Beyond DevOps

Over the last several years the DevOps movement has highlighted the need to break down silos between software development and operations. It emphasizes  communication, collaboration, integration, automation, and measurement of cooperation between software developers and other IT professionals[1]. When done right, it can help an organization rapidly produce software products and services and to improve operations performance. But while devOps focuses on breaking down silos between development and operations, in many organizations, big and small, the silos that remain between development and other parts of the business become obstacles for the business in achieving its true potential.

To build and sell a successful product or service, people need to be empowered with information needed to make the right decisions. Information needs to flow freely between various functions within an organization at all levels. This isn’t a new concept by any means and yet even today often communication happens at one level and information is partially shared with the broader organization. This can lead to poor decisions, surprises and delays, resulting in costs that can be easily avoided. The solution isn’t to communicate more often or have everybody attend every meeting and participate in every decision making, but rather to pick an organizational structure that is pertinent to the size and attitude of the people in the organization.

Recently I got into a discussion about organizational structure with Simon Wardley, researcher for CSC’s Leading edge Forum. Simon has written a few great posts on organizational structure – On structure and The only structure you will ever need for e.g. Rather than a departmental structure, a more effective approach is to break the organization into cells connected by services and comprised of people with skills required to provide the services e.g. engineering, product, finance, marketing, support, services. Cells have autonomy over how they organize and run themselves but autonomy is accompanied with accountability and measurement against specific criteria.

Its easy to see how a cell based approach to organizational structure is can lead to better outcomes. Yet it is not common and most organizations use departmental structures impeding their ability to compete effectively.


Customer Success or Customer Support or Both?

How are you improving your customer retention and lifetime value? If you are thinking better support, you are thinking about customers wrong.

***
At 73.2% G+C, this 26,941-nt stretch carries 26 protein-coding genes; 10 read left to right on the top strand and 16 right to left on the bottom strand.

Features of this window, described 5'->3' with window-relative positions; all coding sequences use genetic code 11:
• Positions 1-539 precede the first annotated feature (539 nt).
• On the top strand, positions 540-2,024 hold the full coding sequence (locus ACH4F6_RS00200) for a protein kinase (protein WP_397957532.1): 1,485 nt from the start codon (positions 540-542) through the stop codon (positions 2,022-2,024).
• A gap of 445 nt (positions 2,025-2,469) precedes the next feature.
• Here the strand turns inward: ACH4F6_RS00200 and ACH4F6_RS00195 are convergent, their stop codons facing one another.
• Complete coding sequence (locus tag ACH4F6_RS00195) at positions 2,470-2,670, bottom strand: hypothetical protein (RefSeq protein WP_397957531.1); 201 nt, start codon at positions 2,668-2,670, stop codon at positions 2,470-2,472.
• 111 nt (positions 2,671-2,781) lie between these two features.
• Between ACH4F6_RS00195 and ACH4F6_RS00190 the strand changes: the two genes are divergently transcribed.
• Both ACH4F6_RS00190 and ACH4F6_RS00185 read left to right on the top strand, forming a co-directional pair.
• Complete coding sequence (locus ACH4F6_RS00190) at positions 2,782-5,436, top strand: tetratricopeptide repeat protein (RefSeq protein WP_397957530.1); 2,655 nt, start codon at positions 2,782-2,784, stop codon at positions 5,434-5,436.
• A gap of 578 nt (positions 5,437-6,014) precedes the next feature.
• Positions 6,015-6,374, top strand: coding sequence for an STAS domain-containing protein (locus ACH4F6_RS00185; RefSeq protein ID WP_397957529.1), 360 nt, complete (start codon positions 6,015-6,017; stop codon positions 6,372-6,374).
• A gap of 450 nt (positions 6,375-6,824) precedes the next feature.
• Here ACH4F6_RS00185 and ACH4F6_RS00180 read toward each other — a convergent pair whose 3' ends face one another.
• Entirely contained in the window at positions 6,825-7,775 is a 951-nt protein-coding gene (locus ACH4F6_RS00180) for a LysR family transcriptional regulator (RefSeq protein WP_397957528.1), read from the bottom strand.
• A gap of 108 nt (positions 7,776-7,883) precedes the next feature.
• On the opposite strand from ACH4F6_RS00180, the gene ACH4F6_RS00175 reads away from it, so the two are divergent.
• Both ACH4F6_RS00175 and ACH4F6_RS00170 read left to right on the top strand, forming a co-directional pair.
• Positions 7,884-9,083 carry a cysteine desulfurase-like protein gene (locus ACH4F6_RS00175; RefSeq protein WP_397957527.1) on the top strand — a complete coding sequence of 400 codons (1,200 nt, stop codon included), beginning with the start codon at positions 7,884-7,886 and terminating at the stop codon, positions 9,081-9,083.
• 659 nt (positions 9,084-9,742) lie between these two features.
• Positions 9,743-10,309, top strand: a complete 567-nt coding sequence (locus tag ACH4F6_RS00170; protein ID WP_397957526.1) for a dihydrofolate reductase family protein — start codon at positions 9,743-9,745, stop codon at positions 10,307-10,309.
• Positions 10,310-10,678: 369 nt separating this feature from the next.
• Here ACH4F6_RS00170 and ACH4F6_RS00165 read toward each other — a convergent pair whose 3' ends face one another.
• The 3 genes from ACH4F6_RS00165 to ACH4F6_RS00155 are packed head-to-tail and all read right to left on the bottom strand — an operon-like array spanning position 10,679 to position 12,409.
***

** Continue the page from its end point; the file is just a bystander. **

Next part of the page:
Don’t get me wrong. If you are a product company of any kind, depending on your size, you need to have some one or an entire department dedicated to solving customer problems. Traditionally customer support departments have been focused on solving customer issues and escalations, answering customer queries for information or recording customer feature requests for product teams. While these activities are still needed to service customers, these are reactive tasks and may not help identify issues until its too late. 

On the other hand leveraging predictive analytics can help identify risks early on and provide proactive assistance to customers that may not reach out to customer support. Proactive assistance could easily take the form of an email offering help or providing a free trial or a 1:1 conversation with the customer on the phone or video. 

As an e.g. here is an email we received when we signed up for Blossom at Enstratius (Dell) when we were transitioning to weekly releases

“Since you are one of our Early Adopters we have a special offer for you.
A one hour free google hangout with our CEO & Head of Product on the Essence of Managing Software Projects.”

Since we were new to the process, we leveraged this offer and got several of our questions regarding process and best practices answered while also providing feedback to Blossom. Some our our pain points were rapidly addressed which increased our confidence in the team. 

Proactive assistance should leverage product usage data, metrics and funnel analysis to determine what the pain points are and how customers are using the product. Data should be tested This data helps frame the engagement with the customer for not only risks, but also opportunities for product improvements and for cross-selling and up-selling products and services. 

In short, the question is how are you are thinking about improving your customer relationship. Relabeling your customer support department as customer success will not cut it. You could create separate departments for customer support and customer success. Organization is not the point. Rethinking the approach is.